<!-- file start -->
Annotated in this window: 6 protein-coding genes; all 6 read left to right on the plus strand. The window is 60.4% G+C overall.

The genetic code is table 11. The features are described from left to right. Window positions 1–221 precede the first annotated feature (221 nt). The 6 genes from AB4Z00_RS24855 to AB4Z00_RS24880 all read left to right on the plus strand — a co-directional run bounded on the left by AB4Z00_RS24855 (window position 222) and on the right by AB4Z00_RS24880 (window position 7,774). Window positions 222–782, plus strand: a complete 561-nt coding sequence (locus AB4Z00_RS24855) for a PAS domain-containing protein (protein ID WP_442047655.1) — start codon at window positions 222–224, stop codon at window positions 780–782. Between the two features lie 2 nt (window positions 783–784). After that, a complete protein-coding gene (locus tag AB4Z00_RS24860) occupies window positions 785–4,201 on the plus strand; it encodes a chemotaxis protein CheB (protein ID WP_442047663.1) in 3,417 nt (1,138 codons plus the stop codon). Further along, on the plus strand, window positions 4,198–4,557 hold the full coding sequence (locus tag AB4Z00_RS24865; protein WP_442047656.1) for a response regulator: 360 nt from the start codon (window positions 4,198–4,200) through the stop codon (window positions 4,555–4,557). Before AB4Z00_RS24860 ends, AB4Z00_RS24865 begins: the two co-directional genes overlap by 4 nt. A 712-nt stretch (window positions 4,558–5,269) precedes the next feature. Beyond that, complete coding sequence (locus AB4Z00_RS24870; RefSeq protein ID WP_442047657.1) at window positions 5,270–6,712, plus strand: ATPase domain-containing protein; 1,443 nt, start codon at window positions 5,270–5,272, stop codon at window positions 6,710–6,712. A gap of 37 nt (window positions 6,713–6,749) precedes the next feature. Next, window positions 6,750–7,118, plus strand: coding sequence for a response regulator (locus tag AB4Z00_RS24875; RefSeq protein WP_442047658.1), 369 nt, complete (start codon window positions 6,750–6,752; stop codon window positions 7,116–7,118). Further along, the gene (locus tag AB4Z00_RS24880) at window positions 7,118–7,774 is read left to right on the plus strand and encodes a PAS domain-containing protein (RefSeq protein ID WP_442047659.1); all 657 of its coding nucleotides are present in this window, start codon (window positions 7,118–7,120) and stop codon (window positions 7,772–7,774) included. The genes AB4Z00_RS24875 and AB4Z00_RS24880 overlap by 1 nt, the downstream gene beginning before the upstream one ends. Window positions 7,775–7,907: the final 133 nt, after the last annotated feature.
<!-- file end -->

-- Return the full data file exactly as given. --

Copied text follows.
Annotated in this window: 6 protein-coding genes; all 6 read left to right on the plus strand. The window is 60.4% G+C overall.

The genetic code is table 11. The features are described from left to right. Window positions 1–221 precede the first annotated feature (221 nt). The 6 genes from AB4Z00_RS24855 to AB4Z00_RS24880 all read left to right on the plus strand — a co-directional run bounded on the left by AB4Z00_RS24855 (window position 222) and on the right by AB4Z00_RS24880 (window position 7,774). Window positions 222–782, plus strand: a complete 561-nt coding sequence (locus AB4Z00_RS24855) for a PAS domain-containing protein (protein ID WP_442047655.1) — start codon at window positions 222–224, stop codon at window positions 780–782. Between the two features lie 2 nt (window positions 783–784). After that, a complete protein-coding gene (locus tag AB4Z00_RS24860) occupies window positions 785–4,201 on the plus strand; it encodes a chemotaxis protein CheB (protein ID WP_442047663.1) in 3,417 nt (1,138 codons plus the stop codon). Further along, on the plus strand, window positions 4,198–4,557 hold the full coding sequence (locus tag AB4Z00_RS24865; protein WP_442047656.1) for a response regulator: 360 nt from the start codon (window positions 4,198–4,200) through the stop codon (window positions 4,555–4,557). Before AB4Z00_RS24860 ends, AB4Z00_RS24865 begins: the two co-directional genes overlap by 4 nt. A 712-nt stretch (window positions 4,558–5,269) precedes the next feature. Beyond that, complete coding sequence (locus AB4Z00_RS24870; RefSeq protein ID WP_442047657.1) at window positions 5,270–6,712, plus strand: ATPase domain-containing protein; 1,443 nt, start codon at window positions 5,270–5,272, stop codon at window positions 6,710–6,712. A gap of 37 nt (window positions 6,713–6,749) precedes the next feature. Next, window positions 6,750–7,118, plus strand: coding sequence for a response regulator (locus tag AB4Z00_RS24875; RefSeq protein WP_442047658.1), 369 nt, complete (start codon window positions 6,750–6,752; stop codon window positions 7,116–7,118). Further along, the gene (locus tag AB4Z00_RS24880) at window positions 7,118–7,774 is read left to right on the plus strand and encodes a PAS domain-containing protein (RefSeq protein ID WP_442047659.1); all 657 of its coding nucleotides are present in this window, start codon (window positions 7,118–7,120) and stop codon (window positions 7,772–7,774) included. The genes AB4Z00_RS24875 and AB4Z00_RS24880 overlap by 1 nt, the downstream gene beginning before the upstream one ends. Window positions 7,775–7,907: the final 133 nt, after the last annotated feature.